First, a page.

Cervical Spondylotic Radiculopathy: The Role of Conservative Management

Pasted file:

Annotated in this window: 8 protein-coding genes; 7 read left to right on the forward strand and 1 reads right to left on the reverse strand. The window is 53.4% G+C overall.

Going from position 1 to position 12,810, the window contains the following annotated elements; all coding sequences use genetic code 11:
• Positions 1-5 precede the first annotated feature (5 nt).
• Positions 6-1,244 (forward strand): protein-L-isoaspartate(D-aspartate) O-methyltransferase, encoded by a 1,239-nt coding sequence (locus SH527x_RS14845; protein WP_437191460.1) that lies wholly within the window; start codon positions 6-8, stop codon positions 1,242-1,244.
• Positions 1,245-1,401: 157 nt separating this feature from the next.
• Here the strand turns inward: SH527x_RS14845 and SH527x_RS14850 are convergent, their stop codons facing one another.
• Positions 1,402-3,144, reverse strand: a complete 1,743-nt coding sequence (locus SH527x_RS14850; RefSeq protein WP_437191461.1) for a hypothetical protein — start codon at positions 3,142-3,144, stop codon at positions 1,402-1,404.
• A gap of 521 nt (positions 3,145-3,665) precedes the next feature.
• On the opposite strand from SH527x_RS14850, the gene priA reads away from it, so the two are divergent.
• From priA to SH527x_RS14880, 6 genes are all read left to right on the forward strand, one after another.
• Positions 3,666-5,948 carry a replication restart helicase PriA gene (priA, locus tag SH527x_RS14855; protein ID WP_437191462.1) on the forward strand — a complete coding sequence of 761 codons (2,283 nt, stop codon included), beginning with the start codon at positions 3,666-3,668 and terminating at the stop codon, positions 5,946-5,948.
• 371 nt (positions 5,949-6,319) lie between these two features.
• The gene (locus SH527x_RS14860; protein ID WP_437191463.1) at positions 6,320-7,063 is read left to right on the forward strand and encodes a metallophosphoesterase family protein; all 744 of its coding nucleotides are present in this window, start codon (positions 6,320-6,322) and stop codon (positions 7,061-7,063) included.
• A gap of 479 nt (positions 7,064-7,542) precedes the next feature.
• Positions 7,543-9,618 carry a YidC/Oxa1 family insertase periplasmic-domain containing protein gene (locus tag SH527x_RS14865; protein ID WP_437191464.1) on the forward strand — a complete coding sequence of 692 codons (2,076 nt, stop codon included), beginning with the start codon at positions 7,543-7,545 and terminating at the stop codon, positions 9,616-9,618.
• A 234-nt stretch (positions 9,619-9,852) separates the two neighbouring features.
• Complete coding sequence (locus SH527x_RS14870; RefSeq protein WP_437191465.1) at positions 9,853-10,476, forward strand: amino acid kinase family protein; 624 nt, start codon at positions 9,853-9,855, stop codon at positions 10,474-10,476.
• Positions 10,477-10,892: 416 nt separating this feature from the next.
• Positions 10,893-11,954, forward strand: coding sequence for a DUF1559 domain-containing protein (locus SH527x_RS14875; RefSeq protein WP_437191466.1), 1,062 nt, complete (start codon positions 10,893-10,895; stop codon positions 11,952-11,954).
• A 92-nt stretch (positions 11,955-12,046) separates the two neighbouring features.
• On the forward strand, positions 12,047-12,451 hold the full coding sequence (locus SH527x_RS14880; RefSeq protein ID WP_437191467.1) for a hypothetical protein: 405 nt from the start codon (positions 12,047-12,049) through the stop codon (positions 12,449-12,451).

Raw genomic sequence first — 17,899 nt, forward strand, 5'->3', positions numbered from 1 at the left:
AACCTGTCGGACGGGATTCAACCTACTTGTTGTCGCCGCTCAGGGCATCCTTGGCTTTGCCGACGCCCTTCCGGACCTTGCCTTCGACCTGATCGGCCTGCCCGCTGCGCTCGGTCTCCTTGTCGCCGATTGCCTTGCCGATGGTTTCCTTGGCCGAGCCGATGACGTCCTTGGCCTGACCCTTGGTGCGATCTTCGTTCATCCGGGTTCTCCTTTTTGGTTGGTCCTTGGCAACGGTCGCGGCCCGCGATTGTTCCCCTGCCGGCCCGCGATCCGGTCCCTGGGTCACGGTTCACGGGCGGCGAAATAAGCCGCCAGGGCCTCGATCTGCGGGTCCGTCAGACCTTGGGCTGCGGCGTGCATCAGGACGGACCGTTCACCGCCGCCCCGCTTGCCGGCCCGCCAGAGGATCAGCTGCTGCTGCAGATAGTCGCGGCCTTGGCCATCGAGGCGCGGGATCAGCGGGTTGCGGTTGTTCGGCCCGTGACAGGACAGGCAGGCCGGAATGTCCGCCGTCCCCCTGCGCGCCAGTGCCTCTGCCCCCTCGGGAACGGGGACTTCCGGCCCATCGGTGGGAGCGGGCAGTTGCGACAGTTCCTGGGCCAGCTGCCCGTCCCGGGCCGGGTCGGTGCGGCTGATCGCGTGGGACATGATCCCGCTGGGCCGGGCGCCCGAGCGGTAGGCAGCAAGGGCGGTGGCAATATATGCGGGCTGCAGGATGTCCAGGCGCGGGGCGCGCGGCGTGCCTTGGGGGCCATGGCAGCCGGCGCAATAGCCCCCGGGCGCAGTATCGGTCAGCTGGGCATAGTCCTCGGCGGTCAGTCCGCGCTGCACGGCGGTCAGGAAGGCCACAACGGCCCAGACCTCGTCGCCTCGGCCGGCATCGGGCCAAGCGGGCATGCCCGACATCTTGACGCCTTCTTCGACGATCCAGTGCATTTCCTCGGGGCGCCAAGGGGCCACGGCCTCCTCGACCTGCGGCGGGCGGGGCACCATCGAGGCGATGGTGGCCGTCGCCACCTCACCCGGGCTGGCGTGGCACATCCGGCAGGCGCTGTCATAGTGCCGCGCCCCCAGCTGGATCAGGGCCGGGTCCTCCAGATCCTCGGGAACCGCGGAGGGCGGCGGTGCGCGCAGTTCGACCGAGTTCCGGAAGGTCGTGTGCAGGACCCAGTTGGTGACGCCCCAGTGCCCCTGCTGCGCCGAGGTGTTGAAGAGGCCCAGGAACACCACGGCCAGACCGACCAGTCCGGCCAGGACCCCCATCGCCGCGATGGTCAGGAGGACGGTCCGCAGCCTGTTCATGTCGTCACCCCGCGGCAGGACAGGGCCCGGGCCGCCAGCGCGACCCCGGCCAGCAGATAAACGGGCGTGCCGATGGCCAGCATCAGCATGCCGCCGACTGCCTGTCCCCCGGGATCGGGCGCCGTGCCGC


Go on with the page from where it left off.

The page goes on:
Introduction: Cervical spondylotic radiculopathy is common and most patients experiencing an acute episode of unilateral radiculopathy without major motor deficit and no evidence of cord compression can be managed by non-operative measures. This study aimed to determine the severity of degenerative changes on plain radiograph among patients with cervical spondylotic radiculopathy and patient's self rated outcomes following conservative treatment. This study also looked into the correlation between pain with disability of patient, severity of degenerative changes of the cervical spine and different level of root compression. Materials and Methods: An observational cohort study where all patients with newly diagnosed cervical spondylotic radiculopathy were recruited from December 2016 to January 2018. Patient rated pain score and neck disability index at presentation and three months after conservative treatment were evaluated. Demographic data, radiographic severity grade, neck disability index and pain score were documented and analyzed via descriptive analysis and Pearson correlation test. Results: There were 29 patients recruited, with mean age of 49 years old. Forty one percent of patients had Grade 2 radiographic severity changes. Patient rated outcomes with neck disability index and pain score showed moderate improvement after conservative treatment (r=0.523, p<0.01). There was significant correlation between pain score and neck disability index (p<0.001). However, pain score showed no significant correlation between radiographic severity grade and different level nerve root compression. The power of this study is 0.8 with PASS 11 calculation. Conclusion: Patients with cervical spondylotic radiculopathy who were treated conservatively showed favorable clinical outcome.
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